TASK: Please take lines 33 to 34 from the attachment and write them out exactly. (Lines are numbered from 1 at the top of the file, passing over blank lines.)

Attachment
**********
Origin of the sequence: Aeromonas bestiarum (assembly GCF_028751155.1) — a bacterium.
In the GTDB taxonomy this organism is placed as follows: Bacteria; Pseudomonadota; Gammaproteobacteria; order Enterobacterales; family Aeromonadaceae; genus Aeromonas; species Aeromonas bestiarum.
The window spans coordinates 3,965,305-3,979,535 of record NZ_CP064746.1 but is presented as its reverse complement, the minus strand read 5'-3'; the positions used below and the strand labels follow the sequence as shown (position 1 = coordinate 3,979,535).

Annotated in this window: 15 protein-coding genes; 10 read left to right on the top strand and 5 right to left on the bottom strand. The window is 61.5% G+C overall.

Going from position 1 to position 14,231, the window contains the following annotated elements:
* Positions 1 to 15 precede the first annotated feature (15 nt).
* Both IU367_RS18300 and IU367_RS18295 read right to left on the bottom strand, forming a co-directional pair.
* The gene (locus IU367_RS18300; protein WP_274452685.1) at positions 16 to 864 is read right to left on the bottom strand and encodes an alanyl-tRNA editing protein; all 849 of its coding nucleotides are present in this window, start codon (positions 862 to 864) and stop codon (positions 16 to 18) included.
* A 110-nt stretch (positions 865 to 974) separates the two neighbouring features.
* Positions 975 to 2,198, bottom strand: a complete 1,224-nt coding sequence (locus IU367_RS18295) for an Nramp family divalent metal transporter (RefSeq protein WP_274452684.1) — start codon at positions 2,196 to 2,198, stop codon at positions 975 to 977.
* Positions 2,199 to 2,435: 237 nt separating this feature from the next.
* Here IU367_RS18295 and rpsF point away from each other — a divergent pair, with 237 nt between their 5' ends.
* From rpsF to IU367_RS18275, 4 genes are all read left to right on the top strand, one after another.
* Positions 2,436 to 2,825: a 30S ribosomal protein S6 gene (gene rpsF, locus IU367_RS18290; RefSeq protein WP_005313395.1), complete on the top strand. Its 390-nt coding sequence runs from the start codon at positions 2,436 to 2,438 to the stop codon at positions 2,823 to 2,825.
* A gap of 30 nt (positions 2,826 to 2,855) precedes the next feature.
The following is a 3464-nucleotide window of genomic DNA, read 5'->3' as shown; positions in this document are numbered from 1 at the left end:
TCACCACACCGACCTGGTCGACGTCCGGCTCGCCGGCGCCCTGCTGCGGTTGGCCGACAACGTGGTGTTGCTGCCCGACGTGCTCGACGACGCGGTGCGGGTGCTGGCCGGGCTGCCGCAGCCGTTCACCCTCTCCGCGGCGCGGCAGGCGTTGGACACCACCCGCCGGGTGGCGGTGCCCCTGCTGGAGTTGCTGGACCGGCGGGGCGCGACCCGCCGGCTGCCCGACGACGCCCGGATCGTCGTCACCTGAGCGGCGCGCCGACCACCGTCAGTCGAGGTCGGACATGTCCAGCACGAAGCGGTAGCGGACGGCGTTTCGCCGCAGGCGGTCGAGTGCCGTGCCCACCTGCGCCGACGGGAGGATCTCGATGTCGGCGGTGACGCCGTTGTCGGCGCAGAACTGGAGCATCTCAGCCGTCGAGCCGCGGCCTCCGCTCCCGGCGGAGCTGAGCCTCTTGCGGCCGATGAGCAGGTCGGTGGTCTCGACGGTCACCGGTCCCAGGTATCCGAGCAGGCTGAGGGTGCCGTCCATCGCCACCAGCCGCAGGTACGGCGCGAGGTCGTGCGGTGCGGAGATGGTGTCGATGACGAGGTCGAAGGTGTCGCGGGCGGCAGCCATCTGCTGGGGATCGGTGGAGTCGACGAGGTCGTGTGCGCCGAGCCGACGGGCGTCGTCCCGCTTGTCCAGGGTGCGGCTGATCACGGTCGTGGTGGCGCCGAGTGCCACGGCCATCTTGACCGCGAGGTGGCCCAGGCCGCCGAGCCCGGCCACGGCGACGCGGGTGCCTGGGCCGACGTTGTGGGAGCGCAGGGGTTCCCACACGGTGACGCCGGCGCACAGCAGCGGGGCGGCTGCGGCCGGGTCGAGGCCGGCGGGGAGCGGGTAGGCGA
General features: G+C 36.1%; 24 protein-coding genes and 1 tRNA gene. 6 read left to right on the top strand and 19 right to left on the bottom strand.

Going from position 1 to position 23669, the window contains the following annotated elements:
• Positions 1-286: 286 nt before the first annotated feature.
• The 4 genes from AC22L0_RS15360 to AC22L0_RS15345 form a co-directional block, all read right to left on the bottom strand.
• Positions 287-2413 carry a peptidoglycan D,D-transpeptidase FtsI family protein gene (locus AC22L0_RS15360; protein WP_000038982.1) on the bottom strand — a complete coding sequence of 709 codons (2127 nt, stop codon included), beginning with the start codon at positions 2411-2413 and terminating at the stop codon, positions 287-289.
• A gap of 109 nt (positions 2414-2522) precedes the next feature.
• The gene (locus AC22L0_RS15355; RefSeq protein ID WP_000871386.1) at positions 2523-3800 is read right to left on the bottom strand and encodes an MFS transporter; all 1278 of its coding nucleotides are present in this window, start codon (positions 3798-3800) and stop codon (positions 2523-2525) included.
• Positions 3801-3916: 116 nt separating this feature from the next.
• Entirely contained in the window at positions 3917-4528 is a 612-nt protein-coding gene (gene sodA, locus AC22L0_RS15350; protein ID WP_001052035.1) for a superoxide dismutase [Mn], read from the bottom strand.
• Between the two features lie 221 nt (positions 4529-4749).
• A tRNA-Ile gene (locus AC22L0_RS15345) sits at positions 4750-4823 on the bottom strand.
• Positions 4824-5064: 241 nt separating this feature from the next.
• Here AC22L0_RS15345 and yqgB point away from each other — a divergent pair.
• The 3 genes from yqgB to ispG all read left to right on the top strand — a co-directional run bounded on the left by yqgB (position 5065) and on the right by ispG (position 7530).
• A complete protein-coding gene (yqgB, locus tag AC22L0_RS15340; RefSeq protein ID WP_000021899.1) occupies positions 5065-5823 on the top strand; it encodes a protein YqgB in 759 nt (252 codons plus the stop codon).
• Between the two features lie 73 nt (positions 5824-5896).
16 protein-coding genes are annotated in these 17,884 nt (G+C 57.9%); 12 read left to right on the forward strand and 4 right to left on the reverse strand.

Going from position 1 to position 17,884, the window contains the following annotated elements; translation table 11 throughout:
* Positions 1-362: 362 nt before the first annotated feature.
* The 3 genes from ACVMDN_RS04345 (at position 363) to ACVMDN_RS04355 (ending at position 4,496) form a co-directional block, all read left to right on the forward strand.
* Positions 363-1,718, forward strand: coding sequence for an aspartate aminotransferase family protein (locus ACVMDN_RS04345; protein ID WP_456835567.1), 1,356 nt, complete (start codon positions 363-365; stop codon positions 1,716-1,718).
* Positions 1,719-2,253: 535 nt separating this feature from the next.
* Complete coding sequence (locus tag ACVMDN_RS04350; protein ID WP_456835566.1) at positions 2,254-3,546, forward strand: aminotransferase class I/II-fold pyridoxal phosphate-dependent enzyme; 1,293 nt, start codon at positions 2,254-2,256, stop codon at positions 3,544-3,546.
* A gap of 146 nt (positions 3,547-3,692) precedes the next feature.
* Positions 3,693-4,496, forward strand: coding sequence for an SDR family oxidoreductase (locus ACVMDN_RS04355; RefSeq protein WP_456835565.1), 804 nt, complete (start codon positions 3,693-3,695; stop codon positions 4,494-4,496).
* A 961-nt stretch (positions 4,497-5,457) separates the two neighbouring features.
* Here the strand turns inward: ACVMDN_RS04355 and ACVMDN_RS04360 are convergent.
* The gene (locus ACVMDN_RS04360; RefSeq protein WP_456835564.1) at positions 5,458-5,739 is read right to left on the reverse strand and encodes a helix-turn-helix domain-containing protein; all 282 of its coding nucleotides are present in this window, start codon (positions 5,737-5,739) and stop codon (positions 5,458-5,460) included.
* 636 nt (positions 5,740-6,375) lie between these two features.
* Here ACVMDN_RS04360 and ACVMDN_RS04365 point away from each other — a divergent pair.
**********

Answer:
• Between the two features lie 73 nt (positions 5824-5896).
16 protein-coding genes are annotated in these 17,884 nt (G+C 57.9%); 12 read left to right on the forward strand and 4 right to left on the reverse strand.